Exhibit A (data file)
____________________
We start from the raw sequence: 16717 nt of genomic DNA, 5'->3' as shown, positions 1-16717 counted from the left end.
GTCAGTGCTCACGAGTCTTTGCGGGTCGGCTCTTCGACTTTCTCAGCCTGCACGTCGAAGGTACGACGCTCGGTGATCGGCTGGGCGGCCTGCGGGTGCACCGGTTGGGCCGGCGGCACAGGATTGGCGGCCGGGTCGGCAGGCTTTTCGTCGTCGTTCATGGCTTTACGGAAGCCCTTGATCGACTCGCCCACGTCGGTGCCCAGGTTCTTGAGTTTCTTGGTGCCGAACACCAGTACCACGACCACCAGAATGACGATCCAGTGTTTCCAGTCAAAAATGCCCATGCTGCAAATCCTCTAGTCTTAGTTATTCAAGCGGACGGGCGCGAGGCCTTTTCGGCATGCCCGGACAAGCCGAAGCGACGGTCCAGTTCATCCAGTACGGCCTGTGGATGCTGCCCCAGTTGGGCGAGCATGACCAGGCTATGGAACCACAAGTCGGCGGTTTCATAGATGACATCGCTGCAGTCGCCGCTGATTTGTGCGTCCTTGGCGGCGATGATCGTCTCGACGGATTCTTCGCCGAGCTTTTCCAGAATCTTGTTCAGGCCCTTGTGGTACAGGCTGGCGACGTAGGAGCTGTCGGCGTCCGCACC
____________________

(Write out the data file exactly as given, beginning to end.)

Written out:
We start from the raw sequence: 16717 nt of genomic DNA, 5'->3' as shown, positions 1-16717 counted from the left end.
GTCAGTGCTCACGAGTCTTTGCGGGTCGGCTCTTCGACTTTCTCAGCCTGCACGTCGAAGGTACGACGCTCGGTGATCGGCTGGGCGGCCTGCGGGTGCACCGGTTGGGCCGGCGGCACAGGATTGGCGGCCGGGTCGGCAGGCTTTTCGTCGTCGTTCATGGCTTTACGGAAGCCCTTGATCGACTCGCCCACGTCGGTGCCCAGGTTCTTGAGTTTCTTGGTGCCGAACACCAGTACCACGACCACCAGAATGACGATCCAGTGTTTCCAGTCAAAAATGCCCATGCTGCAAATCCTCTAGTCTTAGTTATTCAAGCGGACGGGCGCGAGGCCTTTTCGGCATGCCCGGACAAGCCGAAGCGACGGTCCAGTTCATCCAGTACGGCCTGTGGATGCTGCCCCAGTTGGGCGAGCATGACCAGGCTATGGAACCACAAGTCGGCGGTTTCATAGATGACATCGCTGCAGTCGCCGCTGATTTGTGCGTCCTTGGCGGCGATGATCGTCTCGACGGATTCTTCGCCGAGCTTTTCCAGAATCTTGTTCAGGCCCTTGTGGTACAGGCTGGCGACGTAGGAGCTGTCGGCGTCCGCACC